Gill quoted on potential for a return of the Dust Bowl
A study published in the Geophysical Research Letter in October found the number of dust storms in the Great Plains region has increased over the past two decades, due in part to more frequent droughts and agricultural expansion.
The study didn’t include data on New Mexico, but University of Utah Associate Professor Gannet Hallar, who led the team that conducted the study, told the Journal their maps show the southeast corner of the state is seeing similar increases in dust, and especially extreme events such as dust storms.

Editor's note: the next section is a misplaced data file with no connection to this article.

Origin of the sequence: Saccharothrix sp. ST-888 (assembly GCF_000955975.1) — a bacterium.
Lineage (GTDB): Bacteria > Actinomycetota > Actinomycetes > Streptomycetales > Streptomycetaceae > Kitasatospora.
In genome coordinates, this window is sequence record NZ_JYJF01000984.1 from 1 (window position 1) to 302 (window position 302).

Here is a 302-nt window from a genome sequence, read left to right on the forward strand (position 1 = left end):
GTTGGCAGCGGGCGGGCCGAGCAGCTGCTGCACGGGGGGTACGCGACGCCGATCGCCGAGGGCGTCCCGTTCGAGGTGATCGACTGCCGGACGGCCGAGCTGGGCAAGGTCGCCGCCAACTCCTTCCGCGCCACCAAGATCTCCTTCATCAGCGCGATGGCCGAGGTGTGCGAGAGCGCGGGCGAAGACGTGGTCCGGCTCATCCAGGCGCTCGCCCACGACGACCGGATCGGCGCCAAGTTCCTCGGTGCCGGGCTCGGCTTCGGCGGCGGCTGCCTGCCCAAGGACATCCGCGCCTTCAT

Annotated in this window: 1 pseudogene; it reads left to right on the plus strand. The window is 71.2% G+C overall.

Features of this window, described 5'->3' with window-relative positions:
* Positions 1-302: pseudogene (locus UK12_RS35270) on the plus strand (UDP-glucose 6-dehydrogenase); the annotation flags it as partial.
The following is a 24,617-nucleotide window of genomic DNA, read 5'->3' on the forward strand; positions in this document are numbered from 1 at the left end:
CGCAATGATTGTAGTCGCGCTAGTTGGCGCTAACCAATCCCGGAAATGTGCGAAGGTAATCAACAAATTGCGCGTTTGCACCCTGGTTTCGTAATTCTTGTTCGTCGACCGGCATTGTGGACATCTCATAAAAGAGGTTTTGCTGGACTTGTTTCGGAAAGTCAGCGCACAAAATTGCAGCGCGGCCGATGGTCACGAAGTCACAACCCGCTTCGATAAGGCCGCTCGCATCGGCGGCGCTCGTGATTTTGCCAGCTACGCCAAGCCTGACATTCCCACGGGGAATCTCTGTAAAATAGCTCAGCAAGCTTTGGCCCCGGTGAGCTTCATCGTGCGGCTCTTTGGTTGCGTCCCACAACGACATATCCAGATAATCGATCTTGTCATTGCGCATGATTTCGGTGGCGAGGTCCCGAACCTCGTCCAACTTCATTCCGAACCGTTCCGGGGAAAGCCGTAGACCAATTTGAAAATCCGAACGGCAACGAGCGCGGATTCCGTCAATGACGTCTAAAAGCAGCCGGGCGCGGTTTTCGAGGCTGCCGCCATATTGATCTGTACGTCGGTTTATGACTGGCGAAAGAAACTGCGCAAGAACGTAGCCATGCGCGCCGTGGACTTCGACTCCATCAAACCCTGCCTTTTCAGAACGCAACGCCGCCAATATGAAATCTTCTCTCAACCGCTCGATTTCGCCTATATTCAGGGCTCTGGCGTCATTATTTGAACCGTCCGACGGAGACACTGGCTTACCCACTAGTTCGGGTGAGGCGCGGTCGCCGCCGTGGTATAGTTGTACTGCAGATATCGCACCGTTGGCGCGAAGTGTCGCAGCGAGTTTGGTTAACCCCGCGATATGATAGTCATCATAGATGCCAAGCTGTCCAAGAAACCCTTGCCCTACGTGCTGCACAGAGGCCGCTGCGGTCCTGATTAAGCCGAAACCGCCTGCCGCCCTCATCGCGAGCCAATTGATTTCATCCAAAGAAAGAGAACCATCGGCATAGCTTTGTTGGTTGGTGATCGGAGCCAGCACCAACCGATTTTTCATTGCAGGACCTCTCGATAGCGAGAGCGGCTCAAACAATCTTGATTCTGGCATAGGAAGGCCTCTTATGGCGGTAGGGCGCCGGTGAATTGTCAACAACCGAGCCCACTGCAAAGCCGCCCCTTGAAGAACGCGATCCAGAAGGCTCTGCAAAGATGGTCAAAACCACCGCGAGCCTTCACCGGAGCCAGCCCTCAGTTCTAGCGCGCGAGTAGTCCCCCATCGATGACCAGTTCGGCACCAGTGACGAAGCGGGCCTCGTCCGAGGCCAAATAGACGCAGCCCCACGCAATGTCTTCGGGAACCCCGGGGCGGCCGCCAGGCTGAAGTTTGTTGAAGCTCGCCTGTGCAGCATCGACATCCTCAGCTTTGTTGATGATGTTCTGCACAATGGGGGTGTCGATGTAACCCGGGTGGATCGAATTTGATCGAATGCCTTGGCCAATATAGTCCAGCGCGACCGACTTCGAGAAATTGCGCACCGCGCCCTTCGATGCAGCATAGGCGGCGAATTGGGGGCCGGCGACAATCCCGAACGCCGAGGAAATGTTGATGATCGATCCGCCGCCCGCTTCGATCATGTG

“When you look at extreme events, that trend increases closer to exactly 10% a year,” Hallar said.
Thomas Gill, a professor at the University of Texas at El Paso who specializes in dust storms in the Southwest, said dust is becoming an increasingly common issue in New Mexico, due mostly to droughts that last longer and longer.
“As drought increases and persists … dust storms become more frequent,” Gill said. “Certainly, the intensity of dust storms is increasing rapidly.”